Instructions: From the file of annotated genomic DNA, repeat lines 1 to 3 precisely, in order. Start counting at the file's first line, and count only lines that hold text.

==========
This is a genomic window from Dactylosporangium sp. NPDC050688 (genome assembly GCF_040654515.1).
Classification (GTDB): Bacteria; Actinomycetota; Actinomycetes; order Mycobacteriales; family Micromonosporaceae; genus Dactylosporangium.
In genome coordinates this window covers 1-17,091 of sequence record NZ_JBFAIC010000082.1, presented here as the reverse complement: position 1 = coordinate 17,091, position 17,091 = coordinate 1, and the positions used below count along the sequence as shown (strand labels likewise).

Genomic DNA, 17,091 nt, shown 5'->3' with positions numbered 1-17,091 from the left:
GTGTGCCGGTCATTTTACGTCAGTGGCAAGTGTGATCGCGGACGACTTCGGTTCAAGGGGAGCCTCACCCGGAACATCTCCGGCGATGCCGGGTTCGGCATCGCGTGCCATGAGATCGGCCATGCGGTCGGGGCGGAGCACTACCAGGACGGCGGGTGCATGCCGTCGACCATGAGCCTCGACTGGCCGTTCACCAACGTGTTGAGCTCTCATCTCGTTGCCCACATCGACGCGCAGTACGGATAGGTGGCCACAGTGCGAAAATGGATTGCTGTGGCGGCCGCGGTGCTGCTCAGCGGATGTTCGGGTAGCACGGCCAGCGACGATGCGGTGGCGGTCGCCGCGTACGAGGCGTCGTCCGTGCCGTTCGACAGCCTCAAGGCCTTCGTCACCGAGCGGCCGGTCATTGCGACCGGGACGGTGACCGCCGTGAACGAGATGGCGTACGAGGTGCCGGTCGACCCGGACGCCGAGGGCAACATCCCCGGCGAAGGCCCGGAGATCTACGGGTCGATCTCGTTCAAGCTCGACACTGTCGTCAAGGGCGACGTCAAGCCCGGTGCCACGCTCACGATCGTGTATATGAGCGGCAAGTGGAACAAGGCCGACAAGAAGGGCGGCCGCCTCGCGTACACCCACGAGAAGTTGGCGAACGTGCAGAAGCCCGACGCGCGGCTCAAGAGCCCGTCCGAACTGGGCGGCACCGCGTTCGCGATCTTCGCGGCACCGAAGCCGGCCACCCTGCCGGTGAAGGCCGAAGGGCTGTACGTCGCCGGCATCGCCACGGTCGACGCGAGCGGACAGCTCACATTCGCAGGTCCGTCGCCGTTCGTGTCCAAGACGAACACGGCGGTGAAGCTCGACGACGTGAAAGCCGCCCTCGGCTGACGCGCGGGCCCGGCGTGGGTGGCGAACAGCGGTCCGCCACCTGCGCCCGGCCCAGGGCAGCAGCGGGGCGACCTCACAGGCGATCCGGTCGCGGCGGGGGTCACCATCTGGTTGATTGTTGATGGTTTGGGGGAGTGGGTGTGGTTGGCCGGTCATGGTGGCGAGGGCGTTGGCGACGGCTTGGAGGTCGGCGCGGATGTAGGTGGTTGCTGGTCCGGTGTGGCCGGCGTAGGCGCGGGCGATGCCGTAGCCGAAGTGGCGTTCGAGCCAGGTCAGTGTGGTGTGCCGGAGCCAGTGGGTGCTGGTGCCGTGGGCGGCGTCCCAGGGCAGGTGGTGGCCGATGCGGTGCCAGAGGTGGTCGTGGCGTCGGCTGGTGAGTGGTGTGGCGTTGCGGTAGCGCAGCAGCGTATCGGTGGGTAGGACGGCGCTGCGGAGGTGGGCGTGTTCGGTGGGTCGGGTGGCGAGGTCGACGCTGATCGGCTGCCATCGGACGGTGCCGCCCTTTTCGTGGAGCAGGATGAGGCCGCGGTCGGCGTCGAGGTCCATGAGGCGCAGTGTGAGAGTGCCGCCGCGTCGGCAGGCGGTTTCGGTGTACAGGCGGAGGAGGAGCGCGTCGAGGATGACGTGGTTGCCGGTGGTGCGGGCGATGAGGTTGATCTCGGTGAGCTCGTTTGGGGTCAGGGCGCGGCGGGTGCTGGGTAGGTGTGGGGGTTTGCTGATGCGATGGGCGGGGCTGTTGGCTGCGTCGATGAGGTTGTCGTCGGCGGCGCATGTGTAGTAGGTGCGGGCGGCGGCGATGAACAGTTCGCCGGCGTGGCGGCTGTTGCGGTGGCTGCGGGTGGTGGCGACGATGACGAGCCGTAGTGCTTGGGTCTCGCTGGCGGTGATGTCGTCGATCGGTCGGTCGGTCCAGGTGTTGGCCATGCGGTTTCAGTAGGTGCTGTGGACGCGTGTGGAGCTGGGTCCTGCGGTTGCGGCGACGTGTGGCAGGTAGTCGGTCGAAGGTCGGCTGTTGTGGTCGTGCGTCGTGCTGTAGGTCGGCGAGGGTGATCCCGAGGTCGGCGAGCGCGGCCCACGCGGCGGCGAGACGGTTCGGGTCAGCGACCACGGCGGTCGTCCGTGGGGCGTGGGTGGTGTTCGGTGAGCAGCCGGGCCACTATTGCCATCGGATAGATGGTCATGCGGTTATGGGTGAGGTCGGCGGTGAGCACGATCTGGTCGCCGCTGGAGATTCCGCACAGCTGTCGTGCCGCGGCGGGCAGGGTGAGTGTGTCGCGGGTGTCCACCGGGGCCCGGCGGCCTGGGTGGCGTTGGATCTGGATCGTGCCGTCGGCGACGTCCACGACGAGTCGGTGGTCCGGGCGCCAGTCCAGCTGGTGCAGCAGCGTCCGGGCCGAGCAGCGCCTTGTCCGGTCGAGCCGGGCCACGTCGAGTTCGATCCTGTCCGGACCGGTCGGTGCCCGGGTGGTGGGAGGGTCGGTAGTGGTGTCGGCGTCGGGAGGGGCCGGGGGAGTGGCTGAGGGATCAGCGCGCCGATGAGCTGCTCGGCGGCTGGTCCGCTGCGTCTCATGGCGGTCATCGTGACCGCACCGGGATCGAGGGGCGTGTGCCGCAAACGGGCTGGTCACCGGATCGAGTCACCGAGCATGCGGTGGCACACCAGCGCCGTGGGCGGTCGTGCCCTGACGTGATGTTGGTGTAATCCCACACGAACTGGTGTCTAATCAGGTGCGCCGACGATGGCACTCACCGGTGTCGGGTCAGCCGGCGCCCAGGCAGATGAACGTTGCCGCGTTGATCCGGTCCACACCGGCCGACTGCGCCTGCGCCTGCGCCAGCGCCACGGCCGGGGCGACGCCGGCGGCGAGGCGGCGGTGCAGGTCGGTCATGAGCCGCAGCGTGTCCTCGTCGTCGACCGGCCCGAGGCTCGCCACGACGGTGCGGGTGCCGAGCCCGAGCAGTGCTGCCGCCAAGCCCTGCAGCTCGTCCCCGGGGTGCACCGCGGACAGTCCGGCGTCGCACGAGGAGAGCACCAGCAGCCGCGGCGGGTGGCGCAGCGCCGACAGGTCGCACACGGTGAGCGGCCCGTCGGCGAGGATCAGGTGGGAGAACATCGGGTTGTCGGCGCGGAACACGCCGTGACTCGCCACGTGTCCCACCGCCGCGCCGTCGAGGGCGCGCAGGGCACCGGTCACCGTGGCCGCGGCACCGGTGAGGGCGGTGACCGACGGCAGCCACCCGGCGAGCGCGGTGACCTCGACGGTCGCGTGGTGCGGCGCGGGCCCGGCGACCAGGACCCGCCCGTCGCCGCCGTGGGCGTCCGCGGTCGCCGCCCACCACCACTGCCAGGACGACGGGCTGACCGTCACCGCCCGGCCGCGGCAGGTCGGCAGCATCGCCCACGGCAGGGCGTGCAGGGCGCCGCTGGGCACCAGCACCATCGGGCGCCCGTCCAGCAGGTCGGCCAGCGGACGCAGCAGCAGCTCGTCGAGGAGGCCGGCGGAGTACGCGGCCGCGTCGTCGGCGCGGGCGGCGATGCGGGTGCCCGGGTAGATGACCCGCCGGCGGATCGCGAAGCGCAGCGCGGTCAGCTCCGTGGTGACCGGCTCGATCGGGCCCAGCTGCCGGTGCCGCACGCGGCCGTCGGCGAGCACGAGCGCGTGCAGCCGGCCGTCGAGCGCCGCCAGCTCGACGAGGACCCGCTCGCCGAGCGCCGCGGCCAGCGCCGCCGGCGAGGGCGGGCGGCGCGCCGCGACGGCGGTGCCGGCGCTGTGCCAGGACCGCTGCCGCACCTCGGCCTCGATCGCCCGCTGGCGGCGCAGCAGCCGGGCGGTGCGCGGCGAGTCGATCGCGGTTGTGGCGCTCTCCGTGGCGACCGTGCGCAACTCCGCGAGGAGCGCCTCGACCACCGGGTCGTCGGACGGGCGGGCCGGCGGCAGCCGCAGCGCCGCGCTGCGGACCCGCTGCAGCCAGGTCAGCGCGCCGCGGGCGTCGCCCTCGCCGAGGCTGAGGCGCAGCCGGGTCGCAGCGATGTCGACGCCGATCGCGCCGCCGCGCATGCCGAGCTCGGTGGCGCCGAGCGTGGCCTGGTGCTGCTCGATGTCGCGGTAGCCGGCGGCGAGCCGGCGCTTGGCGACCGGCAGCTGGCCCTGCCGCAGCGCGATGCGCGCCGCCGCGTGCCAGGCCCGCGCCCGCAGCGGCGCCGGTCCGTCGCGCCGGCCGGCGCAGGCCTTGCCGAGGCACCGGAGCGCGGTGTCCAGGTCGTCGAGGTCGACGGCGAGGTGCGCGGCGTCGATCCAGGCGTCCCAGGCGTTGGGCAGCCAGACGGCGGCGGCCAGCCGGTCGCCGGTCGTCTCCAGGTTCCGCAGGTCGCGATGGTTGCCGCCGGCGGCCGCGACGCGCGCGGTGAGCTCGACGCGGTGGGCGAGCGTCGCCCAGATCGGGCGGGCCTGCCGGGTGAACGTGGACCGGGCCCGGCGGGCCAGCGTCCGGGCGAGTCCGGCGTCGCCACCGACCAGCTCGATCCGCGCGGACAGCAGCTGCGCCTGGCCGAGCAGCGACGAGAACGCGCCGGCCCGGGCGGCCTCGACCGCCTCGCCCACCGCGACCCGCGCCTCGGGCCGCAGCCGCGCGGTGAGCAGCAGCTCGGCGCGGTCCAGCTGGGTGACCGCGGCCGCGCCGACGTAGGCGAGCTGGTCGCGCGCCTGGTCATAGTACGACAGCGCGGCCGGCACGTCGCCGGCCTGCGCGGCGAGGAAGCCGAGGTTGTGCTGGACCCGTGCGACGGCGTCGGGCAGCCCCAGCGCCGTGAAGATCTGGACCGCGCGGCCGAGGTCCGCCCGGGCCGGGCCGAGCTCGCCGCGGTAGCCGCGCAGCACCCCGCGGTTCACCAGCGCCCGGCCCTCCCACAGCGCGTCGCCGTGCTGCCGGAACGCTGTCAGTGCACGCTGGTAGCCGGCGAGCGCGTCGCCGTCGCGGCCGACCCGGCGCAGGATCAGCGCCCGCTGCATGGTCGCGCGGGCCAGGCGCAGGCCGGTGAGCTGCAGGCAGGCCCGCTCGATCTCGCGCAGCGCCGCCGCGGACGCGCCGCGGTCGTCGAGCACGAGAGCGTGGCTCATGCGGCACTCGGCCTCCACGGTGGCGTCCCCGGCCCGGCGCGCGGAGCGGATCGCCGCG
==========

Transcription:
This is a genomic window from Dactylosporangium sp. NPDC050688 (genome assembly GCF_040654515.1).
Classification (GTDB): Bacteria; Actinomycetota; Actinomycetes; order Mycobacteriales; family Micromonosporaceae; genus Dactylosporangium.
In genome coordinates this window covers 1-17,091 of sequence record NZ_JBFAIC010000082.1, presented here as the reverse complement: position 1 = coordinate 17,091, position 17,091 = coordinate 1, and the positions used below count along the sequence as shown (strand labels likewise).